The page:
Packers Tradition of Low-Balling Reportedly Continues
We’ve long talked about the fact that the Green Bay Packers low-ball free agents. Not only (and especially) outside players, but also their own. That is, when they even offer a contract at all.
It was a tenet of the Ted Thompson era. Apparently, little has changed under new general manager Brian Gutekunst.
Pete Dougherty explains that, despite the Packers being interested in more free agents under Gutekunst, the modus operandi hasn’t really changed when it comes to making competitive offers.
I talked with two agents this week who said the Packers’ recruiting pitch is still pushing for discounts because of (Aaron) Rodgers and the team’s rich history, only — unlike under Thompson — more agents are hearing it this year. All that’s done is create a lot more smoke without more fire, at least so far.
The pitch is pretty simple. Aaron Rodgers gives you a chance at winning a Super Bowl every year. Plus, we’re the Green Bay Packers — home of 13 championships — not, say, the Cleveland Browns or Jacksonville Jaguars.
And as we all know at this point, that pitch is bullshit. Rodgers’ greatness and ability to lift the Packers is surely attractive. However, money is typically more attractive. The Packers’ recent history with free agents tells us exactly that.
As Dougherty points out, the Packers are essentially taking the New England Patriots’ approach. Come play with a great quarterback in Tom Brady and have a shot at winning a Super Bowl every year. The difference is, the Patriots actually have a legit shot at winning the Super Bowl every year. They’ve won five and been to eight with Brady. They’ve been in eight consecutive AFC Championship games. The AFC is much easier to navigate than the NFC.
The Packers can’t lay claim to a record anything like that.
In fact, in recent years, they have continued to ignore roster holes for their draft-and-develop philosophy.
We will give Gutekunst credit for being aggressive and outbidding other suitors for free agent tight end Jimmy Graham this offseason. Gutekunst was on Graham as soon as free agency began and did more to sign him than his former team, the New Orleans Saints. Most thought Graham to the Saints was a done deal. So it isn’t as if nothing has changed.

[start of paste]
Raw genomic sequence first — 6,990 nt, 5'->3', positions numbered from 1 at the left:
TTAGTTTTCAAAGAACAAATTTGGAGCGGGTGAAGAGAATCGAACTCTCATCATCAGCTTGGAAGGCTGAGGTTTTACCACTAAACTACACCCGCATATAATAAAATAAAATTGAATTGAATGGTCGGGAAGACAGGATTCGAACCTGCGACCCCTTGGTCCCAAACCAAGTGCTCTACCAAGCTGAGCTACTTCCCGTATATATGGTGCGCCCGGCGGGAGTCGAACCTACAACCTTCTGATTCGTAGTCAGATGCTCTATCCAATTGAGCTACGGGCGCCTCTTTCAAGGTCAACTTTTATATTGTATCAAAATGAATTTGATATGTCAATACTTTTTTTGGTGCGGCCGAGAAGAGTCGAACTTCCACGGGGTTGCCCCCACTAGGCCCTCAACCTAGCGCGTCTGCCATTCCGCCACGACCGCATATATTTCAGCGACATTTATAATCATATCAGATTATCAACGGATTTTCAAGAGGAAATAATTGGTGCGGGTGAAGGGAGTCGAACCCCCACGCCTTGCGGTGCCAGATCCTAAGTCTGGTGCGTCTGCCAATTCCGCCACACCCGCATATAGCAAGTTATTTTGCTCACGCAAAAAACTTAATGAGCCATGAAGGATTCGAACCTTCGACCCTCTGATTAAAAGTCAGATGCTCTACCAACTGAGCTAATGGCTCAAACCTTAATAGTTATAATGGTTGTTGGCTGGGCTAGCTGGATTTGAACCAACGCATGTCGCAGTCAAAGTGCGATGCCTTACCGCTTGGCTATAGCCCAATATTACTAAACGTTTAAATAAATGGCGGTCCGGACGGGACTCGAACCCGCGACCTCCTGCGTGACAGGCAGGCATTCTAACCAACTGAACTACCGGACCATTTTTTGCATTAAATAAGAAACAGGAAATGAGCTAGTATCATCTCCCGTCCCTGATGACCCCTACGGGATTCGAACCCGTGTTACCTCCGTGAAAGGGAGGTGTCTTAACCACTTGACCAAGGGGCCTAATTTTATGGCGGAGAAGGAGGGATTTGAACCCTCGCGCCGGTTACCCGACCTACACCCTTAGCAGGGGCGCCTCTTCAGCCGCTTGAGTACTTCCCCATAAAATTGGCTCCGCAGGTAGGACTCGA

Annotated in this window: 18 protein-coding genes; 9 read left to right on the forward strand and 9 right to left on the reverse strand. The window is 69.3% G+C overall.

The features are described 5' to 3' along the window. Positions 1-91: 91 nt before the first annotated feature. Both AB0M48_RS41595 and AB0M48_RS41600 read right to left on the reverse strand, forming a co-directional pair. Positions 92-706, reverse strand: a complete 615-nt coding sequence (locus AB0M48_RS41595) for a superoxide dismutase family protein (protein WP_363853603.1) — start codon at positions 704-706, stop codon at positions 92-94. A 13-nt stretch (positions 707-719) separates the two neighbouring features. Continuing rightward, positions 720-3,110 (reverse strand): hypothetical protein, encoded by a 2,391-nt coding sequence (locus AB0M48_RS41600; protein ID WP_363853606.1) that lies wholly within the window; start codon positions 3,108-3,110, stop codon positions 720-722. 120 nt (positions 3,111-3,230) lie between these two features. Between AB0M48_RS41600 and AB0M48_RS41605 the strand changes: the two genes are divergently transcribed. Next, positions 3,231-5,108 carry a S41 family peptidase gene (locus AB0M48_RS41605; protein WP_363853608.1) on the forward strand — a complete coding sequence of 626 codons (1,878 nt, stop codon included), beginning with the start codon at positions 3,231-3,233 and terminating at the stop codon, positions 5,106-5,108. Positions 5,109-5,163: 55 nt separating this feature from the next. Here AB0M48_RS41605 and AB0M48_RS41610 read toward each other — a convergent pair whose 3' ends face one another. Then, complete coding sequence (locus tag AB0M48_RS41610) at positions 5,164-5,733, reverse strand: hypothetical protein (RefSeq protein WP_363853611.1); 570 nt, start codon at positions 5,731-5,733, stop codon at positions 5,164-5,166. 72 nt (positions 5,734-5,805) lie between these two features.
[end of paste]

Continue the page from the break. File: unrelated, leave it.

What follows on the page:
However, the only other free agent Gutekunst has signed is defensive lineman Muhammad Wilkerson, on an incentive-laden one-year deal. And the main reason for that signing was because Wilkerson wants to try to revive his career with his former Jets defensive coordinator Mike Pettine.
Meanwhile, the Packers sit with a gaping hole (or holes) at cornerback. Despite being connected to any number of guys and signing Chicago Bears cornerback Kyle Fuller to an ill-advised offer sheet, the Packers have yet to shore up that position.
Perhaps they still will be able to with a stop-gap veteran signing that might work out for one year. Or perhaps they’ll just have to go to the draft for that position again.
This isn’t all on Gutekunst, either. Now vice president of football operations Russ Ball holds the purse strings. And instead of reporting to the general manger, brilliant team president Mark Murphy now has Ball, Gutekunst and coach Mike McCarthy all reporting directly to him. It’s an idiotic power structure that will fail, if it isn’t already.
This isn’t to say the Packers should start spending like drunken sailors on shore leave. However, there are reasonable things they could have done to fix their weakest positions. There still are, but now you’re looking at the second- and third-tier guys to do so.
Is that going to make you a legitimate Super Bowl contender? Probably not.
The Packers aren’t flush with salary cap space, with around $20 million available. That said, if you can sign Kyle Fuller to an offer sheet that was going to pay him $14 million in 2018, you can surely go out and get some other guys you need without low-balling them.
Do I believe Brian Gutekunst had a plan coming into this offseason?
But either he didn’t execute it very well or someone else stopped him from executing as he really wanted. And that latter scenario is what you probably get when you have four guys — one with no experience — meddling in the management of football operations.